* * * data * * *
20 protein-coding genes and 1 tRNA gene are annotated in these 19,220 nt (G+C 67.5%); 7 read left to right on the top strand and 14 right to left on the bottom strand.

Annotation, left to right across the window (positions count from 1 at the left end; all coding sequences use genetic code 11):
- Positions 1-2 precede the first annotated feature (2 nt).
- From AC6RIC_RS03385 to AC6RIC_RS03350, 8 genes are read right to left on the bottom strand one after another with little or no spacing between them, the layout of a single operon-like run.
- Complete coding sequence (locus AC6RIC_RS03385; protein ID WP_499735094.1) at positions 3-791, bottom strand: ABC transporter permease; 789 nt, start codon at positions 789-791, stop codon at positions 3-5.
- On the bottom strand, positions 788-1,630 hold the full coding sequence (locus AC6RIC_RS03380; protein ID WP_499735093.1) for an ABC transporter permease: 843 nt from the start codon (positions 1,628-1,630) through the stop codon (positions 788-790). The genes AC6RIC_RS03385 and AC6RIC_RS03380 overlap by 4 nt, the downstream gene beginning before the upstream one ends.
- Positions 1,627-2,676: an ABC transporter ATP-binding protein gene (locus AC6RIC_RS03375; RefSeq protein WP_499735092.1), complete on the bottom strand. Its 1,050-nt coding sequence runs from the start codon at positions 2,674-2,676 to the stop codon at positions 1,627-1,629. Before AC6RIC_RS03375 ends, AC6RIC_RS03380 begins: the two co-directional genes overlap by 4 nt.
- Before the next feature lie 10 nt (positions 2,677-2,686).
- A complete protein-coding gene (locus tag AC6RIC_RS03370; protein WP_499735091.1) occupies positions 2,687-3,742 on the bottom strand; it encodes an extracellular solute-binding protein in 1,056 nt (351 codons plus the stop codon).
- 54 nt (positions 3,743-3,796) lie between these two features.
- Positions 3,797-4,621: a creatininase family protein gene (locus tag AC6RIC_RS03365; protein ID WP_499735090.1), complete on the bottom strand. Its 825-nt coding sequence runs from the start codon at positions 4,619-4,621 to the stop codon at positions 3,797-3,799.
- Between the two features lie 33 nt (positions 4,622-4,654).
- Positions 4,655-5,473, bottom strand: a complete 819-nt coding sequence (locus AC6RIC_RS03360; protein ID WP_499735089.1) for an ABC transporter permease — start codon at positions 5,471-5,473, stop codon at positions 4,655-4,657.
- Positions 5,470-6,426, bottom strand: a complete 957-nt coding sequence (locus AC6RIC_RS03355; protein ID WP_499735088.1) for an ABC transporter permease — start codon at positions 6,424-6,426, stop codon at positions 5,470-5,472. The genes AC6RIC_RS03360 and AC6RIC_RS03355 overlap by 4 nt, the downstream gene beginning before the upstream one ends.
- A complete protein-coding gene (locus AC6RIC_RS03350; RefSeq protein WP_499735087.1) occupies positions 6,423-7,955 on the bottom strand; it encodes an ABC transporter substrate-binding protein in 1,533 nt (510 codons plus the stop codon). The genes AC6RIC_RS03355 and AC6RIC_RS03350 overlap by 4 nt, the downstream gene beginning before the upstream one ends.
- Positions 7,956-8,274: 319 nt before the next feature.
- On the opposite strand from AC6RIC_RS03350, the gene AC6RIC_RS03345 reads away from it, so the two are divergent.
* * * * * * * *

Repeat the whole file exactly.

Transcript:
20 protein-coding genes and 1 tRNA gene are annotated in these 19,220 nt (G+C 67.5%); 7 read left to right on the top strand and 14 right to left on the bottom strand.

Annotation, left to right across the window (positions count from 1 at the left end; all coding sequences use genetic code 11):
- Positions 1-2 precede the first annotated feature (2 nt).
- From AC6RIC_RS03385 to AC6RIC_RS03350, 8 genes are read right to left on the bottom strand one after another with little or no spacing between them, the layout of a single operon-like run.
- Complete coding sequence (locus AC6RIC_RS03385; protein ID WP_499735094.1) at positions 3-791, bottom strand: ABC transporter permease; 789 nt, start codon at positions 789-791, stop codon at positions 3-5.
- On the bottom strand, positions 788-1,630 hold the full coding sequence (locus AC6RIC_RS03380; protein ID WP_499735093.1) for an ABC transporter permease: 843 nt from the start codon (positions 1,628-1,630) through the stop codon (positions 788-790). The genes AC6RIC_RS03385 and AC6RIC_RS03380 overlap by 4 nt, the downstream gene beginning before the upstream one ends.
- Positions 1,627-2,676: an ABC transporter ATP-binding protein gene (locus AC6RIC_RS03375; RefSeq protein WP_499735092.1), complete on the bottom strand. Its 1,050-nt coding sequence runs from the start codon at positions 2,674-2,676 to the stop codon at positions 1,627-1,629. Before AC6RIC_RS03375 ends, AC6RIC_RS03380 begins: the two co-directional genes overlap by 4 nt.
- Before the next feature lie 10 nt (positions 2,677-2,686).
- A complete protein-coding gene (locus tag AC6RIC_RS03370; protein WP_499735091.1) occupies positions 2,687-3,742 on the bottom strand; it encodes an extracellular solute-binding protein in 1,056 nt (351 codons plus the stop codon).
- 54 nt (positions 3,743-3,796) lie between these two features.
- Positions 3,797-4,621: a creatininase family protein gene (locus tag AC6RIC_RS03365; protein ID WP_499735090.1), complete on the bottom strand. Its 825-nt coding sequence runs from the start codon at positions 4,619-4,621 to the stop codon at positions 3,797-3,799.
- Between the two features lie 33 nt (positions 4,622-4,654).
- Positions 4,655-5,473, bottom strand: a complete 819-nt coding sequence (locus AC6RIC_RS03360; protein ID WP_499735089.1) for an ABC transporter permease — start codon at positions 5,471-5,473, stop codon at positions 4,655-4,657.
- Positions 5,470-6,426, bottom strand: a complete 957-nt coding sequence (locus AC6RIC_RS03355; protein ID WP_499735088.1) for an ABC transporter permease — start codon at positions 6,424-6,426, stop codon at positions 5,470-5,472. The genes AC6RIC_RS03360 and AC6RIC_RS03355 overlap by 4 nt, the downstream gene beginning before the upstream one ends.
- A complete protein-coding gene (locus AC6RIC_RS03350; RefSeq protein WP_499735087.1) occupies positions 6,423-7,955 on the bottom strand; it encodes an ABC transporter substrate-binding protein in 1,533 nt (510 codons plus the stop codon). The genes AC6RIC_RS03355 and AC6RIC_RS03350 overlap by 4 nt, the downstream gene beginning before the upstream one ends.
- Positions 7,956-8,274: 319 nt before the next feature.
- On the opposite strand from AC6RIC_RS03350, the gene AC6RIC_RS03345 reads away from it, so the two are divergent.